You’d think that an agenda item with a $4.5 million price tag would take a long time to hash out, but this one turned out to be a quickie. Kelly Garcia, Public Works Assistant Director, updated supervisors on the Capital Improvement Projects currently in the works with the FAA (Federal Aviation Administration) vis-a-vis the Bryant Field and Lee Vining airports. The figures are big, but surprisingly straightforward.
Regarding Bryant Field, Garcia said the FAA has delayed the environmental analysis for the runway approach over Mono Lake for 1 year. In Lee Vining, plans for reconstruction of the runway include a new electrical building and 30-inch high runway lights (more visable when there’s snow on the ground). Next year, she said, plans include adding a taxi lane parallel to the runway, and construction of the new terminal building. In 2011, hangars are on the drawing board, and a self-service fuel tank is slated for 2012.
Another update to the airport master plan isn’t due until 2013.
All the supervisors really had to do is authorize the contracts with consultant PBS&J, and give the go-ahead for Public Works to execute grant applications and other funding paperwork set up with the FAA. PBS&J still has some remaining design work on Lee Vining’s airport, and will then turn its attentions to Bryant Field. Meanwhile, the FAA has approved 75% of the $4,275,000 in funding, the rest pending some bid finalizations that are still outstanding.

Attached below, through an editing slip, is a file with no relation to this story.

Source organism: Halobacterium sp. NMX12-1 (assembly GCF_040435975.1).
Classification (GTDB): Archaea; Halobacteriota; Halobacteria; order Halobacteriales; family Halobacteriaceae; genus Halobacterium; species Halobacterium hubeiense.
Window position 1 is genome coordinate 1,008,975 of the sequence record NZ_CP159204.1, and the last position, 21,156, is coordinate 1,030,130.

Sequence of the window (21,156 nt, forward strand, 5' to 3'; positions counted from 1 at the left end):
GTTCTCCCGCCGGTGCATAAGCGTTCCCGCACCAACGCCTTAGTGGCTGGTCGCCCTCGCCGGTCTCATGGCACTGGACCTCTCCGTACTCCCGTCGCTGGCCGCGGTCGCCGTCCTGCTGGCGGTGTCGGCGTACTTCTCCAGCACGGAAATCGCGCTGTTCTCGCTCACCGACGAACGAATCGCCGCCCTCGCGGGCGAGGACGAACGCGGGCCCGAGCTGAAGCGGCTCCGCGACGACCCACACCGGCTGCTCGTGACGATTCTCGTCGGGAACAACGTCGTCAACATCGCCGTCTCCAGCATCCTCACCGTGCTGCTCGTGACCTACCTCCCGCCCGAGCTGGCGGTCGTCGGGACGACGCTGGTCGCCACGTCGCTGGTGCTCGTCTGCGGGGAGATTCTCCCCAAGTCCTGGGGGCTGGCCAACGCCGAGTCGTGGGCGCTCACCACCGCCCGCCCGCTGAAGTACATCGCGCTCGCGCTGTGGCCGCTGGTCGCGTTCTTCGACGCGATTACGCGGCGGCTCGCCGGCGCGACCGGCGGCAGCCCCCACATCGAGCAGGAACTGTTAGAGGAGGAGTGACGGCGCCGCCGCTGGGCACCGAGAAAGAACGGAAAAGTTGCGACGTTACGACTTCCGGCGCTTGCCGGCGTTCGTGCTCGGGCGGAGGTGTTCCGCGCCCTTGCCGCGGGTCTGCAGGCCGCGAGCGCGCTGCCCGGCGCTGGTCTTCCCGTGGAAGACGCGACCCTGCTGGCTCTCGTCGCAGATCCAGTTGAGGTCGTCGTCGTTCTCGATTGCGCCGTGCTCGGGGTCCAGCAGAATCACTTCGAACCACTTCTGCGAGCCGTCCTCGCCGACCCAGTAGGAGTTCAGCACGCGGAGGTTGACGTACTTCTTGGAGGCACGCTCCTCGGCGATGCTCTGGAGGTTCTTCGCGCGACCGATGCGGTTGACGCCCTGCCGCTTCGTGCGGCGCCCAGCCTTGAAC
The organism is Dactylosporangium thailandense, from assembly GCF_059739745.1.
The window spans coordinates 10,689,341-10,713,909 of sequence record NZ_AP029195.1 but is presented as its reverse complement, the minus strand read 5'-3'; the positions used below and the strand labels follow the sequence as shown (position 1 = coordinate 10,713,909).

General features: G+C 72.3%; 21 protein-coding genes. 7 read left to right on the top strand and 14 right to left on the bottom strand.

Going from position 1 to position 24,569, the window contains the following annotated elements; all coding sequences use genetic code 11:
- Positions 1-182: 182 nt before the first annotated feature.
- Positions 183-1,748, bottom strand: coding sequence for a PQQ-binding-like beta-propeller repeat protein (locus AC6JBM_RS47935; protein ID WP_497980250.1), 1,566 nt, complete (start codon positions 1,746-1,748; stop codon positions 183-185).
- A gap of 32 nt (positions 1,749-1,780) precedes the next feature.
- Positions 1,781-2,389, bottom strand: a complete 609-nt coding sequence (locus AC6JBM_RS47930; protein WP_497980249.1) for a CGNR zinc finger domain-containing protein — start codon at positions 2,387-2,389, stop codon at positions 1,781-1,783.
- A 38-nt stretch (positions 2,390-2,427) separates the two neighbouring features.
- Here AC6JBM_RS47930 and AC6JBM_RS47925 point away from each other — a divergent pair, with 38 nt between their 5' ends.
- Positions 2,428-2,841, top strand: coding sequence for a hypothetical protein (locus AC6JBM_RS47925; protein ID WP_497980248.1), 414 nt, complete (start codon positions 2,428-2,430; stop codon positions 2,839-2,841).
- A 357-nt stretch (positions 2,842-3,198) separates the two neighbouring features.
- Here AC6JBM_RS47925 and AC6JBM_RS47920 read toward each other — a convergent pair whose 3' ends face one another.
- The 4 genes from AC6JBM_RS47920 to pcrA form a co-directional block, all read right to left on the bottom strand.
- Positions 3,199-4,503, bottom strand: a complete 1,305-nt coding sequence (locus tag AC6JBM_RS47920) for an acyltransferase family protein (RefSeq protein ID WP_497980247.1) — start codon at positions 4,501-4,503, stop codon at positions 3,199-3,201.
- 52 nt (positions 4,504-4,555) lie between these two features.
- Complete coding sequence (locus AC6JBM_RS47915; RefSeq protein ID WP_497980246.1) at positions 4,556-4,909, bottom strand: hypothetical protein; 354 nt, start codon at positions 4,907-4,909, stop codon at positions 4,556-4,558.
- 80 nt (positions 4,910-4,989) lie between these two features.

With the federal and state funding, the County’s out of pocket costs for the whole endeavor: $120,487. Gotta love subsidies. A scant 15 minutes later, the Board green lit the entire package of requests 5-0.
Wellness committee sick of abuse
Sometimes it’s the little things that get the most attention. You’d think they’d be dispensed with quick and easy, but as happens sometimes, big ticket items glide through the approval process quickly, and yet $10 can set off a lengthy debate.